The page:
The Woman in White

The Woman in White, by Wilkie Collins, is a fantastic and wonderfully suspenseful novel, originally published as a whole manuscript in 1860, though it was serialized for publication from 1859-1860. It is considered to be one of the first mystery novels and a leader in the detective novel genre. There are Gothic themes running throughout to make things spooky and eerie, but ultimately we're dealing with a novel where all the characters are flesh and blood and there are sound explanations for everything. In his introduction, Collins posits that this might be one of the first novels of its kind, written using multiple narrators. Wikipedia calls this an epistolary novel, though I'm not entirely sure I'd use such categorization. The novel is constructed using accounts of events from various people, which alludes more to Collins's legal background. Collins writes in the introduction that "the story here presented will be told by more than one pen, as the story of an offence against the laws is told in Court by more than one witness."

The basic plot (though I honestly think you should just dive in without much knowledge) focuses on strange appearances, forbidden love, inheritances, marrying for money, murder plots, spies, asylums, forgeries, secrets, and revenge. Seriously, how much more do you need to know? Just start reading! My friend described this book as being full of "the best parts of Dickens" and that's somewhat apt. Somehow, one is constantly propelled through this novel without Collins dropping the ball. Every now and then, when I came up for air after burying myself in this book for hours, I would wonder how Collins could possibly keep such momentum. I'm still not sure how he managed, but I never felt as though things were dragging along even for a moment.

Walter Hartright has taken a position as a drawing teacher to two young ladies at the country home Limmeridge House in Cumberland, owned by a Mr. Farlie. Before leaving London for Limmeridge House, Walter encounters a strange young woman in white at a very late hour, alone and practically materializing from thin air. Walter offers to escort her to a taxi or fly, which she accepts, and he has the feeling that she thinks she is being pursued by someone. This might all be strange enough, except that when he makes conversation and mentions his upcoming trip to Cumberland, the woman in white says that she was once happy there -- at Limmeridge! She particularly mentions the late Mrs. Fairlie, but Walter can get little else out of her. After seeing her safely into a fly, Walter overhears two men ask a police officer if he has seen a woman who matched the description of the woman in white -- and when the policeman asks why they are seeking her, the men respond that she has just escaped from their asylum! After such a strange evening, Walter leaves London and makes his way to his new position. He first meets Marian Halcombe, who at appears to be a stunning figure of a woman initially... yet turns around and reveals that she is quite ugly, though Walter does ultimately find her to be charming, clever, and devoted to the well-being of her half-sister, Laura. Laura Fairlie is the heiress of Limmeridge House, and the niece of Mr. Fairlie. She is fair and beautiful, quiet and demure (everything that might have seemed perfect in a woman then... and makes the modern female reader wish to bash her over the head).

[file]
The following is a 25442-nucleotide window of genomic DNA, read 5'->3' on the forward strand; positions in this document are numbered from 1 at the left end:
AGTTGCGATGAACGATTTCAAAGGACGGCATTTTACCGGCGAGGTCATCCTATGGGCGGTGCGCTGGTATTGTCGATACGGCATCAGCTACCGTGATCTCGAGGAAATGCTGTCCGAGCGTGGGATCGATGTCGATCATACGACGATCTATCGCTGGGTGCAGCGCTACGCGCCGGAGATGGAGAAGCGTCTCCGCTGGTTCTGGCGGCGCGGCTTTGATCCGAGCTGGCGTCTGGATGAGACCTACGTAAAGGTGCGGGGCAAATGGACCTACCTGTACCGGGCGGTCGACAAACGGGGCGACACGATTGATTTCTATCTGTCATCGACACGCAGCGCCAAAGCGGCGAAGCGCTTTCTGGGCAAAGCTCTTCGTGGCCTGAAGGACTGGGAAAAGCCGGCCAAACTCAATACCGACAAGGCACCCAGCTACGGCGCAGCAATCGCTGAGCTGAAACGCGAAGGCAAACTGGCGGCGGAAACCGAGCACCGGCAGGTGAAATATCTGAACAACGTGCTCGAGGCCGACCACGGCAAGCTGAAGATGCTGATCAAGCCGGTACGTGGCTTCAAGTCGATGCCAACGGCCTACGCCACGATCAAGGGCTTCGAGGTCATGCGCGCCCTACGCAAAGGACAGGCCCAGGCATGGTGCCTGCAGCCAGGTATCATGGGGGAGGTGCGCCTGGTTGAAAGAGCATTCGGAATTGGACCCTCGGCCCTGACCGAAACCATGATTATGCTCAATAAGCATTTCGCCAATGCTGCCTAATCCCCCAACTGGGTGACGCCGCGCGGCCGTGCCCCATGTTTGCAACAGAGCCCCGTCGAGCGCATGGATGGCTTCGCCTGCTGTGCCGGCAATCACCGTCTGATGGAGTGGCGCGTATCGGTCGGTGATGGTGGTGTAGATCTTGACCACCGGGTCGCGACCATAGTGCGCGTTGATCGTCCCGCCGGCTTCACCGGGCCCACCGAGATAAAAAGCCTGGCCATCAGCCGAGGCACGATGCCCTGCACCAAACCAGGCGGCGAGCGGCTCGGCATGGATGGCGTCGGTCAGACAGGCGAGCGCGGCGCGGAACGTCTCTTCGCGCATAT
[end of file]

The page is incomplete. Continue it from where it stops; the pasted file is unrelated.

While Laura might be the beautiful one (and everyone can see that Walter is besotted with her from first glance), Walter truly seems to befriend Marian. He tells her about his encounter with the woman in white and Marian looks through her late mother's letters to see if they can identify the woman... which they manage to do by a detail that Walter did not identify until Marian reads it aloud from the letter -- that the woman in white (Anne Catherick) and Laura Fairlie look almost exactly alike! Such coincidences! Of course, this seems to fall a bit to the side when Walter's overpowering love for Laura becomes an issue. He's perfectly aware that the difference in their stations renders it an impossible match and this is confirmed when Marian, who has observed their growing affection for each other, counsels Walter to leave Limmeridge House for his own sake as well as Laura's. Laura has been engaged for the past two years to a Sir Percival Glyde, a match sanctioned by Laura's father before he died and for that reason only, Laura would never call it off. Never fear, dear reader... our main plotline is not "let's get Walter and Laura together." We watch Laura marry Sir Percival despite deep misgivings, we come back to the woman in white, we learn more about why we just don't like that Sir Percival cat, and we get introduced to some pretty awesome foreign characters. I could keep talking about the plot, but I won't. This is all just the beginning. It gets good. Go read it.

Not to bask in my own awesomeness, but I selected this book for my book club and I'm quite pleased with myself. I devoured it in a handful of days and believe that I'll spend a great deal of time thinking about this one -- long after my book club has gone over it with a fine-toothed comb. Marian Halcombe is a brilliant character and Count Fosco is ridiculous and amazing. There was a moment in the book where I knew what was coming, and then Collins followed this up with something so brilliant that I gasped out loud. I'm sure that I could be more eloquent about my praise for this book, but perhaps I'll update this review once I have my book club meeting, so I can incorporate some of that insight here, too.

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